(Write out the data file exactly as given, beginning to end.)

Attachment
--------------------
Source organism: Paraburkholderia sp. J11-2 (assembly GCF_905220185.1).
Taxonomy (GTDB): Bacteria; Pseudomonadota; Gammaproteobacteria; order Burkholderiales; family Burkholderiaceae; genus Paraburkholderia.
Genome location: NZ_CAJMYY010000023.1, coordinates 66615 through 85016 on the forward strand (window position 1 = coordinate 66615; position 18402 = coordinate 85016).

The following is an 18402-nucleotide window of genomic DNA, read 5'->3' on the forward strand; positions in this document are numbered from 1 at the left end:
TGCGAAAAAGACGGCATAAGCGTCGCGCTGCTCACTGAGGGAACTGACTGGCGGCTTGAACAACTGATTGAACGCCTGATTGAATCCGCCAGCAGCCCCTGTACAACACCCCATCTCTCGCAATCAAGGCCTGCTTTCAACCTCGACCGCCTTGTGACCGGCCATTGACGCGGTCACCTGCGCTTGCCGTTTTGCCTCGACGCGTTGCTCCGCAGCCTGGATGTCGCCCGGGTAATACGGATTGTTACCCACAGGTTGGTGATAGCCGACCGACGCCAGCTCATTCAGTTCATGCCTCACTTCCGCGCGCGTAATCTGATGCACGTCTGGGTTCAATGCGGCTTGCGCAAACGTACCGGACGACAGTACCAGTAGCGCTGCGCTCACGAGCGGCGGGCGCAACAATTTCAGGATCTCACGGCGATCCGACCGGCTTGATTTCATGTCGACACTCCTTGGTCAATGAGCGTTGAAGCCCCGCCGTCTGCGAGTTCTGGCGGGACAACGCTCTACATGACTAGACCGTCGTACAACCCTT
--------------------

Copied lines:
Source organism: Paraburkholderia sp. J11-2 (assembly GCF_905220185.1).
Taxonomy (GTDB): Bacteria; Pseudomonadota; Gammaproteobacteria; order Burkholderiales; family Burkholderiaceae; genus Paraburkholderia.
Genome location: NZ_CAJMYY010000023.1, coordinates 66615 through 85016 on the forward strand (window position 1 = coordinate 66615; position 18402 = coordinate 85016).

The following is an 18402-nucleotide window of genomic DNA, read 5'->3' on the forward strand; positions in this document are numbered from 1 at the left end:
TGCGAAAAAGACGGCATAAGCGTCGCGCTGCTCACTGAGGGAACTGACTGGCGGCTTGAACAACTGATTGAACGCCTGATTGAATCCGCCAGCAGCCCCTGTACAACACCCCATCTCTCGCAATCAAGGCCTGCTTTCAACCTCGACCGCCTTGTGACCGGCCATTGACGCGGTCACCTGCGCTTGCCGTTTTGCCTCGACGCGTTGCTCCGCAGCCTGGATGTCGCCCGGGTAATACGGATTGTTACCCACAGGTTGGTGATAGCCGACCGACGCCAGCTCATTCAGTTCATGCCTCACTTCCGCGCGCGTAATCTGATGCACGTCTGGGTTCAATGCGGCTTGCGCAAACGTACCGGACGACAGTACCAGTAGCGCTGCGCTCACGAGCGGCGGGCGCAACAATTTCAGGATCTCACGGCGATCCGACCGGCTTGATTTCATGTCGACACTCCTTGGTCAATGAGCGTTGAAGCCCCGCCGTCTGCGAGTTCTGGCGGGACAACGCTCTACATGACTAGACCGTCGTACAACCCTT